The US Court of Appeals for the District of Columbia Circuit [official website] on Tuesday denied [order, PDF] a request for an en banc rehearing of the case of Yemeni Guantanamo Bay [JURIST news archive] detainee Gahleb Nassar Al-Bihani [NYT materials]. In January, the court found [opinion, PDF; JURIST report] Al-Bihani "was both part of and substantially supported enemy forces" and held that his detention was authorized by domestic law. Al-Bihani's petition asked the court to rehear the case in order to resolve another issueits additional finding in the January decision that the president's detention authority is not constrained by international law. In a statement by Chief Judge David Sentelle, joined by a majority of the court, the panel said it denied the appeal on the grounds that the issue of international law of war was "not necessary to the disposition of the merits."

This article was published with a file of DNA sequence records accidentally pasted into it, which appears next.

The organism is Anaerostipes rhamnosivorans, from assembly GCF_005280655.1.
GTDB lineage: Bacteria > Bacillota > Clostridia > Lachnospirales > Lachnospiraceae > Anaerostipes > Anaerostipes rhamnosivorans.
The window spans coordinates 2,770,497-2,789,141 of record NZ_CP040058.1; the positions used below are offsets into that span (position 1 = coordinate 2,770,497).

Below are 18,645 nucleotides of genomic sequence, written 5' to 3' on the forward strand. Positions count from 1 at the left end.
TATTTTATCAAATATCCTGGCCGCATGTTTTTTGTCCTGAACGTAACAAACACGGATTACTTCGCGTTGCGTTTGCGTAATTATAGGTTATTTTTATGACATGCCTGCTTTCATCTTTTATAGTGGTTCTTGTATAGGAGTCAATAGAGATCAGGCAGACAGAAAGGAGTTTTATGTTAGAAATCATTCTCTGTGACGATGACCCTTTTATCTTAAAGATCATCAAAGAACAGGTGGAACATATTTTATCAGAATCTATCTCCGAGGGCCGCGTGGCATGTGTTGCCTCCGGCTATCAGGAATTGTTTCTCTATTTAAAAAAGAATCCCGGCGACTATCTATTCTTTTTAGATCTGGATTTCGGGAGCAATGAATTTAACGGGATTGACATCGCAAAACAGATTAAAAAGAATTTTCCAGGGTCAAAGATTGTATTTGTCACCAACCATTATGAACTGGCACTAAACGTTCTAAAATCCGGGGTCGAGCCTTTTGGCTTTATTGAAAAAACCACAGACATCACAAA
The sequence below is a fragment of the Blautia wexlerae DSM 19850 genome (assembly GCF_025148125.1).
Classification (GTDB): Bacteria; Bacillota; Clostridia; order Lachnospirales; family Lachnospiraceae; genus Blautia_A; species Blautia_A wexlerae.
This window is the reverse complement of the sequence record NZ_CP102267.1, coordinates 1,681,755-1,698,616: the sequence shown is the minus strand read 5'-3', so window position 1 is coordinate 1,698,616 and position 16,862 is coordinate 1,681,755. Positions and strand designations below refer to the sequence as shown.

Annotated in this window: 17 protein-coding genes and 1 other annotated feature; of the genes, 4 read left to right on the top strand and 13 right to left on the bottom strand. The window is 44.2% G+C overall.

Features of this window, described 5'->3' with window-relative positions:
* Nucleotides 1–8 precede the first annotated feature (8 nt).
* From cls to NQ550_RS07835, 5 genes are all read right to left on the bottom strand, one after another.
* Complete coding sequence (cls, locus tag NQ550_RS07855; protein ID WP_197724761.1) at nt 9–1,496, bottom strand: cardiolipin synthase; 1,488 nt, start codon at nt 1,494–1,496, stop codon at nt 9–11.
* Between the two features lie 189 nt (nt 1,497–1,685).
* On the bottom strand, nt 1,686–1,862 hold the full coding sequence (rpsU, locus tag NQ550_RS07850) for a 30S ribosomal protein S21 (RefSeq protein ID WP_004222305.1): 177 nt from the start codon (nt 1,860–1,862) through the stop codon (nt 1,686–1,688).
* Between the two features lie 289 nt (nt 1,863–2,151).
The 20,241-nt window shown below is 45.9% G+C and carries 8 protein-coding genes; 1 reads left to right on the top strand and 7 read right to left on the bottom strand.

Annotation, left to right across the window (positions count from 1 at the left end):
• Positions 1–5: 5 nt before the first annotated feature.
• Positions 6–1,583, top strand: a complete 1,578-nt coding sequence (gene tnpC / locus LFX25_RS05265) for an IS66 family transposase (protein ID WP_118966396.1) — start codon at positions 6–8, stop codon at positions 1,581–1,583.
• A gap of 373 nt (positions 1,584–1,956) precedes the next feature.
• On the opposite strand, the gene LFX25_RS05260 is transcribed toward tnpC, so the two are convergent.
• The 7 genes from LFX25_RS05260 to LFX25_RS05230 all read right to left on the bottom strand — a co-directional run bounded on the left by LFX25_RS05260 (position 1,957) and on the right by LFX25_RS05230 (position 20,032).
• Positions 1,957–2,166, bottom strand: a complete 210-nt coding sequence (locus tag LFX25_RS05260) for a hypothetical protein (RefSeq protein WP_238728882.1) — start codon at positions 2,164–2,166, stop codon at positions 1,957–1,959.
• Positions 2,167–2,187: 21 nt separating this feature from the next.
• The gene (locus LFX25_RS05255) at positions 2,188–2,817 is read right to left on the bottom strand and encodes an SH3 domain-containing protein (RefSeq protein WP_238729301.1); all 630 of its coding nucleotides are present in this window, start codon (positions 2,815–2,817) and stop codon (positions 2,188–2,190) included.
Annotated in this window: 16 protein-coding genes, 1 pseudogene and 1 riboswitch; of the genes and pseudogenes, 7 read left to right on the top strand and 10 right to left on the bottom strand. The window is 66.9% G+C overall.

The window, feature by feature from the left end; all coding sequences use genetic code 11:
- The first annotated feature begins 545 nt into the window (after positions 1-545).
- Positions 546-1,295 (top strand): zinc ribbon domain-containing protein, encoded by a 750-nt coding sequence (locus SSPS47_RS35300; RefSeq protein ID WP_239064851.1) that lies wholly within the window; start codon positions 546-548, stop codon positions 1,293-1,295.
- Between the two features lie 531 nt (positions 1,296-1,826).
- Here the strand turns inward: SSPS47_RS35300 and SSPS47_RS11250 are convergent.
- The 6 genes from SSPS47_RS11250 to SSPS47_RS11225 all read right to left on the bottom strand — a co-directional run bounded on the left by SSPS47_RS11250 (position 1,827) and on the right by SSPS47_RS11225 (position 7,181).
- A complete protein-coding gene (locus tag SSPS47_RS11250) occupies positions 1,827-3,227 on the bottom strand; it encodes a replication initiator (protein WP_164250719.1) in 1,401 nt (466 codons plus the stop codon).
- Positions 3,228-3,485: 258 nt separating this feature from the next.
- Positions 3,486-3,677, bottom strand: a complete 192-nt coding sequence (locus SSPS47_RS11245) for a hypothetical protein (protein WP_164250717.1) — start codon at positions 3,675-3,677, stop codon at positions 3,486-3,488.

January's ruling was the DC Circuit's first Guantanamo habeas corpus ruling since the US Supreme Court decided Boumedine v. Bush [opinion text; JURIST report] in 2008. While all three members of the panel concurred in the result, one member wrote separately to question the conclusion that international laws of war have no bearing on the president's detention authority. In July, the DC Circuit ruled in Bensaya v. Obama [opinion, PDF] that the government must show by a preponderance of evidence that an enemy combatant is "part of" a terrorist group [JURIST report]. The circuit court held that the government's authority under the 2001 Authorization for Use of Military Force (AUMF) [text, PDF] only extends to the detention of individuals who are "functionally part of" a terrorist organization. Bensayah was the only one of the six petitioners from Boumediene who was not granted habeas relief after the Supreme Court remanded the case for further review of evidence.